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DEAR ABBY: I am planning a trip to Thailand next year and would like to find a traveling partner. I don't care whether the person is male or female. My plan is to visit the country and rent a cabin for a month. My interest is solely to share expenses and have a platonic relationship with my travelmate because going alone is very expensive. Thanks for whatever input you can give me.
— Traveler from Kansas City
DEAR TRAVELER: You're welcome. My "input" is to urge you to rethink this. I do NOT recommend that you go to a foreign country and rent a cabin in the middle of nowhere with someone you don't know because it could be dangerous. What if there is a medical emergency or your companion has misrepresented him- or herself?
Traveling, even with someone you DO know, can present problems unless you have a high degree of compatibility and similar habits. Low-budget tours are available, and I urge you to research them.
DEAR ABBY: A few weeks ago my husband and I were having an argument. He stormed out of the house and was killed in a wreck while talking to his brother on his cellphone.
His family blames me for arguing with him. While I feel sad that the last thing we did was argue, I feel his brother should shoulder some of the blame because he was on the cellphone with him, which is illegal in our state.
Luckily, no one else was hurt in the crash, but I am very hurt that "John's" family is so angry at me. Please remind folks not to drive while on a cellphone.
— Idaho widow
DEAR WIDOW: Please accept my sympathy for the tragic loss of your husband. It is important you understand that your former in-laws are angry at the fact that he is dead, and are looking for someone other than him to blame for their pain. If your brother-in-law knew John was on his cellphone while driving, then I'm sure he carries some guilt about it. But the fault lies with your husband, rest his angry soul.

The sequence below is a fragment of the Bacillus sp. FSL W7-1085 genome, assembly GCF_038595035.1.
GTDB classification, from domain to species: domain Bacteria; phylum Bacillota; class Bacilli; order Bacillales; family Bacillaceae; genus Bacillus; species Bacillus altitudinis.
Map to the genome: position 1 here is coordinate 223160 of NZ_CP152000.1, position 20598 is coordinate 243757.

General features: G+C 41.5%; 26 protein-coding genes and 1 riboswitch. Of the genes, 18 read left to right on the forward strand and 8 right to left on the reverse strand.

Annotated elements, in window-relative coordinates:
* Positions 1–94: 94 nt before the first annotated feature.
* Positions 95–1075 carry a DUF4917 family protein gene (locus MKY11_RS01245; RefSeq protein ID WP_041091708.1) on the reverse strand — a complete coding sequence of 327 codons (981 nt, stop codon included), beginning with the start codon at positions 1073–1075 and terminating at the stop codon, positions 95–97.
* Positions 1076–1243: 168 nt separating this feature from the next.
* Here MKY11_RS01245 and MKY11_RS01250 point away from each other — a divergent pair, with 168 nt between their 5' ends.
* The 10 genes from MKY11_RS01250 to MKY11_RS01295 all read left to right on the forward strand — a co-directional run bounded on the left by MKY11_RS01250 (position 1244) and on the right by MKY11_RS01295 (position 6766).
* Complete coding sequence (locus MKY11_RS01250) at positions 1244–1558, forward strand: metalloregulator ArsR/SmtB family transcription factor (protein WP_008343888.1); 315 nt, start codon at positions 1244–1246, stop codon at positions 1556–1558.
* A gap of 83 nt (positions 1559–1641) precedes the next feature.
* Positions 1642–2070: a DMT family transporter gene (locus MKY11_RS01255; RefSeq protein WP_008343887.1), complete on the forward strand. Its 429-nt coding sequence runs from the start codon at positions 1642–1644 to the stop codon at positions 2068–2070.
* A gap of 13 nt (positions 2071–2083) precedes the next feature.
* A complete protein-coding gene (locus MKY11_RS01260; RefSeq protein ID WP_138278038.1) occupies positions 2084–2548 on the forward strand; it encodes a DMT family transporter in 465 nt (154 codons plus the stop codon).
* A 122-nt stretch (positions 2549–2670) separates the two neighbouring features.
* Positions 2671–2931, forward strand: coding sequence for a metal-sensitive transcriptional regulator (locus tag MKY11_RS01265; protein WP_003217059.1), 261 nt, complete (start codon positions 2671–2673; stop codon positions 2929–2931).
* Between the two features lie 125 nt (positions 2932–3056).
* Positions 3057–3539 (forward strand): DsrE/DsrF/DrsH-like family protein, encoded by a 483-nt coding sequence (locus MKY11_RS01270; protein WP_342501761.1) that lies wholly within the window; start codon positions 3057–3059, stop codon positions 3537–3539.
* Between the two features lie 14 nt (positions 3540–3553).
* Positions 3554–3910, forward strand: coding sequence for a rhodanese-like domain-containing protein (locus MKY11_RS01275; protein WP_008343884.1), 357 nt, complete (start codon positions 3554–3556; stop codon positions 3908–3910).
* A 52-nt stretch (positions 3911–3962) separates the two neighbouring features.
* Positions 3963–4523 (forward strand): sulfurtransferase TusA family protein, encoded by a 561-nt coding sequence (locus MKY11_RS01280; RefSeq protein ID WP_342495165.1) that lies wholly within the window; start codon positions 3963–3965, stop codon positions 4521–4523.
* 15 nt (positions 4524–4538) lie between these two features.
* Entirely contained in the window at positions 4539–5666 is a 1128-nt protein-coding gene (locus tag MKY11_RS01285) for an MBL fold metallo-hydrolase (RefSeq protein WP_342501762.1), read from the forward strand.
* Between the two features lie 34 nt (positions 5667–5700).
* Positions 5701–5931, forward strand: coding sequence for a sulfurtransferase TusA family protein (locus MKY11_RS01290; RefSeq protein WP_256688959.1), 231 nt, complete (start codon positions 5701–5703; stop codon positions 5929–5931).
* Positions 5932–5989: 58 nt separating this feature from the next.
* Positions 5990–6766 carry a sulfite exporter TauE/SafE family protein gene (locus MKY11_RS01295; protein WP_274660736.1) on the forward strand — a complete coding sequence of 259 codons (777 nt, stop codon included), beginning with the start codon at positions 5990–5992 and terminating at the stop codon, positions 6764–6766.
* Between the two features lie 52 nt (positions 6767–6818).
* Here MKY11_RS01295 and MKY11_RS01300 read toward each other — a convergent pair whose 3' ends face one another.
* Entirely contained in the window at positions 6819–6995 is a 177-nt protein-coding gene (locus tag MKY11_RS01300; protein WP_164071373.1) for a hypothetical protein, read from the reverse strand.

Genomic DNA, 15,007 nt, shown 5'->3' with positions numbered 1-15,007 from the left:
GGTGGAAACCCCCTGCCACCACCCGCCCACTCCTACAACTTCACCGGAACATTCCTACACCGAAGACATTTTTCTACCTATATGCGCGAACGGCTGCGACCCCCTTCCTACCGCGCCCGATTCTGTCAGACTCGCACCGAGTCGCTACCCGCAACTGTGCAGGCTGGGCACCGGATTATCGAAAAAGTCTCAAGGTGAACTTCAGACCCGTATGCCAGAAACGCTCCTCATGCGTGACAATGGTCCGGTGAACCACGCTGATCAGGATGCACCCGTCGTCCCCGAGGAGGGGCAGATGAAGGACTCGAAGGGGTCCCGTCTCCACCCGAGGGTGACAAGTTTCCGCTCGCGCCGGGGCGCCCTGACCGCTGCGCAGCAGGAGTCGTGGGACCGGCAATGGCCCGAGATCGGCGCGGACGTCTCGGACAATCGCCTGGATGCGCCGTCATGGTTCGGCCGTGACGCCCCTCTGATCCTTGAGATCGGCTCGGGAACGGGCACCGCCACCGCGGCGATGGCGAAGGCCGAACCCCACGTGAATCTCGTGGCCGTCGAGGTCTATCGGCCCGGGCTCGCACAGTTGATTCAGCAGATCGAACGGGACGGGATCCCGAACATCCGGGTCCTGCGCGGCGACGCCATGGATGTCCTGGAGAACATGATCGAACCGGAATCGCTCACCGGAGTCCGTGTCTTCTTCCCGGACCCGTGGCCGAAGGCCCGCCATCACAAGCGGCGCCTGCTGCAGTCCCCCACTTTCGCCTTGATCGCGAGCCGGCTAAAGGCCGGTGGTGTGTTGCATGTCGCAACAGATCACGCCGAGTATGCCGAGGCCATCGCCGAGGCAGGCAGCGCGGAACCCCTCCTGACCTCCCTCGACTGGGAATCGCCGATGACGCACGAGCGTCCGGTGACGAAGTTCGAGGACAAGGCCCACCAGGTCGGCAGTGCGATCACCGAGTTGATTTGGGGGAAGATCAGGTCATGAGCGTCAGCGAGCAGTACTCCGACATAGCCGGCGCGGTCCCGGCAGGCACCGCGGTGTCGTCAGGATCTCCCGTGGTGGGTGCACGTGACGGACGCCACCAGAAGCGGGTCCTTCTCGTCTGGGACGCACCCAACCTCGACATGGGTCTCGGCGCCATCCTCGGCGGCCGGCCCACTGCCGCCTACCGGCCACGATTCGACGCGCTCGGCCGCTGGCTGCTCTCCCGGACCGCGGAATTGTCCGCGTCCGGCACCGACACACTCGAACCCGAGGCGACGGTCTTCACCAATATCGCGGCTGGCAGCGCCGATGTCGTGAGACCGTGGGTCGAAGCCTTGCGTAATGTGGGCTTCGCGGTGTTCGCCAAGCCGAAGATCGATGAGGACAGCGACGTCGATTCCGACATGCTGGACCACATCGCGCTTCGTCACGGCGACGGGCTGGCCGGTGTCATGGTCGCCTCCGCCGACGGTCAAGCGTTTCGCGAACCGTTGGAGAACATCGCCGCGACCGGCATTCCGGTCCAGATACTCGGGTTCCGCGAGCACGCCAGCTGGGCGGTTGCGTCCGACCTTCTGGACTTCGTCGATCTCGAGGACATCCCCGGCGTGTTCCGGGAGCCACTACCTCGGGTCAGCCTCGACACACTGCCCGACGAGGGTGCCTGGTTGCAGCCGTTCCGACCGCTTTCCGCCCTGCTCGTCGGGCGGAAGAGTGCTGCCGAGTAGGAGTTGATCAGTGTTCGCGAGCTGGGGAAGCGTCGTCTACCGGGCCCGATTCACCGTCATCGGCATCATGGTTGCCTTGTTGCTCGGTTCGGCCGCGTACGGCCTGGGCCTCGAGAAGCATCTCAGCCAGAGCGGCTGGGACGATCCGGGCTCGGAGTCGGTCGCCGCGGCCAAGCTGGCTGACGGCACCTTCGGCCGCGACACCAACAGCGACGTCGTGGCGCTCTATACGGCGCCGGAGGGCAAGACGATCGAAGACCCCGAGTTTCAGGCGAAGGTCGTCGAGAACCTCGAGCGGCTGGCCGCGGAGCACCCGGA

P.S. If your letter serves as a reminder to readers not to use a cellphone—or text—while driving, his death will not have been in vain.
DEAR ABBY: I am dating a recently divorced man who was married to a very controlling woman for 31 years. I love him very much and see myself with him in the future. However, at the age of 53, he is interested in pursuing a singing career.
I dated a musician for 16 years and I do not want a relationship with another one. I'm pretending to be supportive because I don't want to be another woman telling him what to do or stifling his dreams. Inside I am dreading it. I become physically ill when I think of losing another man to music.
On the other hand, I can't imagine my life without him. Should I continue to pretend to support him and hope he fails, or let him know that I don't want to be with a musician?
— Out of tune in Dayton, Ohio
DEAR OUT OF TUNE: It is in neither of your best interests for you to continue lying to him because the truth will come to light eventually. He is not the person you dated for 16 years, so let him pursue his dream. The odds of a 53-year-old man becoming an overnight national sensation are long, but after 31 years of misery with his ex, if he can enjoy some success on the local level, please don't begrudge him.
Dear Abby is written by Abigail Van Buren, also known as Jeanne Phillips, and was founded by her mother, Pauline Phillips. Write Dear Abby at www.DearAbby.com or P.O. Box 69440, Los Angeles, CA 90069.